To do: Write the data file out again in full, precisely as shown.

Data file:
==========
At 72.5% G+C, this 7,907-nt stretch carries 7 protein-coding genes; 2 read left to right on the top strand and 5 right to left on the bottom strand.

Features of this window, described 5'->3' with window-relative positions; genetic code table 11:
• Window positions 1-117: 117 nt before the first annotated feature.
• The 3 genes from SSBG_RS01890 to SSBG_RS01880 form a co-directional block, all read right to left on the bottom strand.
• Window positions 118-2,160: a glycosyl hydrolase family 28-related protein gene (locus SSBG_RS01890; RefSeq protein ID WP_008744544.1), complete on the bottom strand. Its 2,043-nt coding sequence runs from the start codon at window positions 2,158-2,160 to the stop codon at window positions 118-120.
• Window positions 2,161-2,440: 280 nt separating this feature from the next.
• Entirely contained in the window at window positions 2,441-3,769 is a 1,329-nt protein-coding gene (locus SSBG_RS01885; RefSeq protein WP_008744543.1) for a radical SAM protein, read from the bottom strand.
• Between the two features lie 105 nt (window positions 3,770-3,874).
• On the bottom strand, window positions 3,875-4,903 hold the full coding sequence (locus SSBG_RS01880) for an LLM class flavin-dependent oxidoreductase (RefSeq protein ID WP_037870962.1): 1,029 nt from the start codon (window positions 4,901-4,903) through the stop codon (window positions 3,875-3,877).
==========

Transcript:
At 72.5% G+C, this 7,907-nt stretch carries 7 protein-coding genes; 2 read left to right on the top strand and 5 right to left on the bottom strand.

Features of this window, described 5'->3' with window-relative positions; genetic code table 11:
• Window positions 1-117: 117 nt before the first annotated feature.
• The 3 genes from SSBG_RS01890 to SSBG_RS01880 form a co-directional block, all read right to left on the bottom strand.
• Window positions 118-2,160: a glycosyl hydrolase family 28-related protein gene (locus SSBG_RS01890; RefSeq protein ID WP_008744544.1), complete on the bottom strand. Its 2,043-nt coding sequence runs from the start codon at window positions 2,158-2,160 to the stop codon at window positions 118-120.
• Window positions 2,161-2,440: 280 nt separating this feature from the next.
• Entirely contained in the window at window positions 2,441-3,769 is a 1,329-nt protein-coding gene (locus SSBG_RS01885; RefSeq protein WP_008744543.1) for a radical SAM protein, read from the bottom strand.
• Between the two features lie 105 nt (window positions 3,770-3,874).
• On the bottom strand, window positions 3,875-4,903 hold the full coding sequence (locus SSBG_RS01880) for an LLM class flavin-dependent oxidoreductase (RefSeq protein ID WP_037870962.1): 1,029 nt from the start codon (window positions 4,901-4,903) through the stop codon (window positions 3,875-3,877).